For the first time, 2018 saw British Columbia suffer more than 1,500 fatal overdoses in a single year.
It was the sixth year in a row that the province set a record for overdose deaths, according to a March 19 B.C. Coroners Service report.
The synthetic-opioid fentanyl is primarily to blame for the precipitous rise in fatal overdoses.
Fentanyl and analogues were associated with four percent of illicit-drug overdose deaths in 2012. Then 25 percent in 2014, 67 percent in 2016, and then 87 percent in 2018.
The 1,510 fatal overdoses recorded last year compares to 1,486 in 2017, 991 the year before that, 530 in 2015, and 368 in 2014. (From 2001 to 2010, the average number of deaths recorded annually was 204.)
“There were no deaths at supervised consumption or drug overdose prevention sites,” states an accompanying media release.
The city of Vancouver accounted for more than a quarter of the province’s overdose deaths. It recorded 387 in 2018, up from 376 the previous year and 232 in 2016.
Adjusted for population, in 2018, the rate of fatal overdoses in Vancouver climbed to 56.8 per 100,000 people.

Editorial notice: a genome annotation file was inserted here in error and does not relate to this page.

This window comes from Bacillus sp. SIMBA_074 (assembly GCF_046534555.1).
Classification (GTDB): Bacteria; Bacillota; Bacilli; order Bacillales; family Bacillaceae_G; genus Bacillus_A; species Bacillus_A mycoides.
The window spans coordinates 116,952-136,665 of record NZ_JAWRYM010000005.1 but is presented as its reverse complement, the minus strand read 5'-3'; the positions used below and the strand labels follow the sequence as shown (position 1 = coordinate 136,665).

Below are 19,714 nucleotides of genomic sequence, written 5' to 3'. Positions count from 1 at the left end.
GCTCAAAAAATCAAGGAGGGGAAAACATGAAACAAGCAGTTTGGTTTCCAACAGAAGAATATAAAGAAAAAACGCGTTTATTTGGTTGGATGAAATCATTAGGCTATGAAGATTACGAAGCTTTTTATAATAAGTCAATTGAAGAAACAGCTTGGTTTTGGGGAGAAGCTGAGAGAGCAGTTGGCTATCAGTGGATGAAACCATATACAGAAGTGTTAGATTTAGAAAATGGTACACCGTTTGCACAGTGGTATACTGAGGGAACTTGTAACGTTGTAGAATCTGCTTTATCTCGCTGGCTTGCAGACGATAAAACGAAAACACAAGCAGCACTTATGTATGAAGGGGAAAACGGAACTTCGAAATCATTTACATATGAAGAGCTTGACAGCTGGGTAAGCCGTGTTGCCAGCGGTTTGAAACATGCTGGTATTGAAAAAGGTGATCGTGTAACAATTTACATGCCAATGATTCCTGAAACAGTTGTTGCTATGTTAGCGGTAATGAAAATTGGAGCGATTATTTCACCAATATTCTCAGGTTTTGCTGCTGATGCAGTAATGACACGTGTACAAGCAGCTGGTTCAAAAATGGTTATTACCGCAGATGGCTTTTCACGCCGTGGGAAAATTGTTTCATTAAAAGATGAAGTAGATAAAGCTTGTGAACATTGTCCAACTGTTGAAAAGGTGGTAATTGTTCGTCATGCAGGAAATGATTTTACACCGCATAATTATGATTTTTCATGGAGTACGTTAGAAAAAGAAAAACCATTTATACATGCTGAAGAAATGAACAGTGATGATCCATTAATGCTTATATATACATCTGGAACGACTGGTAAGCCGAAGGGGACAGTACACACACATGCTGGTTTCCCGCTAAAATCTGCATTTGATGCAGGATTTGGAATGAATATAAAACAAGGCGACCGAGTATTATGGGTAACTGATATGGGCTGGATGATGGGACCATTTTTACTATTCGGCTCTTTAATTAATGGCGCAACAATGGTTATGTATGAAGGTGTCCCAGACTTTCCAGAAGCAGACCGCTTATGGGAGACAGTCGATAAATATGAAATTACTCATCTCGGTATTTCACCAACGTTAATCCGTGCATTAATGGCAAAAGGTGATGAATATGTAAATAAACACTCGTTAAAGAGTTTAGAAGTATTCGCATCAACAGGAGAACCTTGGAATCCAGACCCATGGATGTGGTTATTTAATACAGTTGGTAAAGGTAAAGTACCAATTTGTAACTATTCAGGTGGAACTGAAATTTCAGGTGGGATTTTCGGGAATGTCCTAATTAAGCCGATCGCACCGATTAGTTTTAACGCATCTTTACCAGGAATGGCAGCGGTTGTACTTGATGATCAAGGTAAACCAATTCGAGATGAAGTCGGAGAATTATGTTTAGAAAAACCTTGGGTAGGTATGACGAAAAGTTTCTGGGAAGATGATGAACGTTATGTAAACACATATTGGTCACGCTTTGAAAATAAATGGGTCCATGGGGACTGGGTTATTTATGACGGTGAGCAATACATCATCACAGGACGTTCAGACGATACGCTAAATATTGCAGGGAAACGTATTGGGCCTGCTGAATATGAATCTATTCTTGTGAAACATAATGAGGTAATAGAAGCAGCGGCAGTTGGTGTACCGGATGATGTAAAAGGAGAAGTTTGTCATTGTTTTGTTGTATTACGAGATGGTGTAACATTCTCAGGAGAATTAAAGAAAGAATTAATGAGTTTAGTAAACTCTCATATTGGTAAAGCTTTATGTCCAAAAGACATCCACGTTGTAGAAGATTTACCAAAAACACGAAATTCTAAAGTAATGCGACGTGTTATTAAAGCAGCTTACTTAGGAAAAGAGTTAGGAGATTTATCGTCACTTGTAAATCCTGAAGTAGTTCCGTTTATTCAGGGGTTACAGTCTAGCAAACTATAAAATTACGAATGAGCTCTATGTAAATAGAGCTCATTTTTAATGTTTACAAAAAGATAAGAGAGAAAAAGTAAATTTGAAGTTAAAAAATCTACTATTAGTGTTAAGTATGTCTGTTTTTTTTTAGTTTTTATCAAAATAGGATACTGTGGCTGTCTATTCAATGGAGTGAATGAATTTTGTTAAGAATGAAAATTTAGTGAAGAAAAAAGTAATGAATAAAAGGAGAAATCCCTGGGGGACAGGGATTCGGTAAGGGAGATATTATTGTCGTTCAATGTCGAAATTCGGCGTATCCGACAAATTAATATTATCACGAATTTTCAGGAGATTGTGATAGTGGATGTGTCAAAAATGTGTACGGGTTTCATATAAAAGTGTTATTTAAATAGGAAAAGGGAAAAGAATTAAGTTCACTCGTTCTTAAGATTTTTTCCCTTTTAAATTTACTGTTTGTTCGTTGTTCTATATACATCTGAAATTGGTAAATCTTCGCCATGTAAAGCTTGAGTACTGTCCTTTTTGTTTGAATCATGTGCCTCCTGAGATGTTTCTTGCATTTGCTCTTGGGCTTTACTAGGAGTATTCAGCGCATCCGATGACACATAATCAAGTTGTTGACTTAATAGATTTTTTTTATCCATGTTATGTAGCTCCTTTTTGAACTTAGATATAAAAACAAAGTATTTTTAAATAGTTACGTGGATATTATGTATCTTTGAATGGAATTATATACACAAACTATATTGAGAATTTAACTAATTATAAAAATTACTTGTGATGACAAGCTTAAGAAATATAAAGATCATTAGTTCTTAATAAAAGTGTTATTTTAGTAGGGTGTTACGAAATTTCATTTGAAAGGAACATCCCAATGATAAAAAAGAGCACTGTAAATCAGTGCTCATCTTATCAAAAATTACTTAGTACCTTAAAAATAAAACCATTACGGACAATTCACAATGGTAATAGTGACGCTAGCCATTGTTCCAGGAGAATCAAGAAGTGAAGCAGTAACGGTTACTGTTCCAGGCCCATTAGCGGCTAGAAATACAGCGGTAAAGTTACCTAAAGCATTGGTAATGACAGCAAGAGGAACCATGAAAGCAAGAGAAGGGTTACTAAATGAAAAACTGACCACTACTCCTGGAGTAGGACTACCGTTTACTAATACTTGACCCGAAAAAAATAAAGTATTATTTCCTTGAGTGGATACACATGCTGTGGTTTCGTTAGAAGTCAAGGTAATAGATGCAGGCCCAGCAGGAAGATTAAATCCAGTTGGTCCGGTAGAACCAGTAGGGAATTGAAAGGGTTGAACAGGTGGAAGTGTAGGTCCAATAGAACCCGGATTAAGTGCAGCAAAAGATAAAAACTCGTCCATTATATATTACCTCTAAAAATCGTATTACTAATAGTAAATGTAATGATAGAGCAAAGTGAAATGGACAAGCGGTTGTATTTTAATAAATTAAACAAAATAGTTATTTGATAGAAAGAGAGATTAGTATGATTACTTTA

Five years earlier, Vancouver’s rate of fatal overdoses was 12.3 per 100,000. A decade ago, it was just 6.1.
A separate B.C. Coroners Service report that was also released this morning digs deeper into overdose deaths associated with synthetic opioids. It includes data on carfentanil, a drug similar to fentanyl but even more dangerous.
Carfentanil was associated with 71 deaths between June 2017 (when B.C. first began testing for carfentanil) and December of that year. In all of 2018, carfentanil was detected in 35 deaths. In January 2019—the most-recent month for which data is available—that number was 13. “This is subject to change as further toxicology results are received,” the report notes in reference to recent figures.More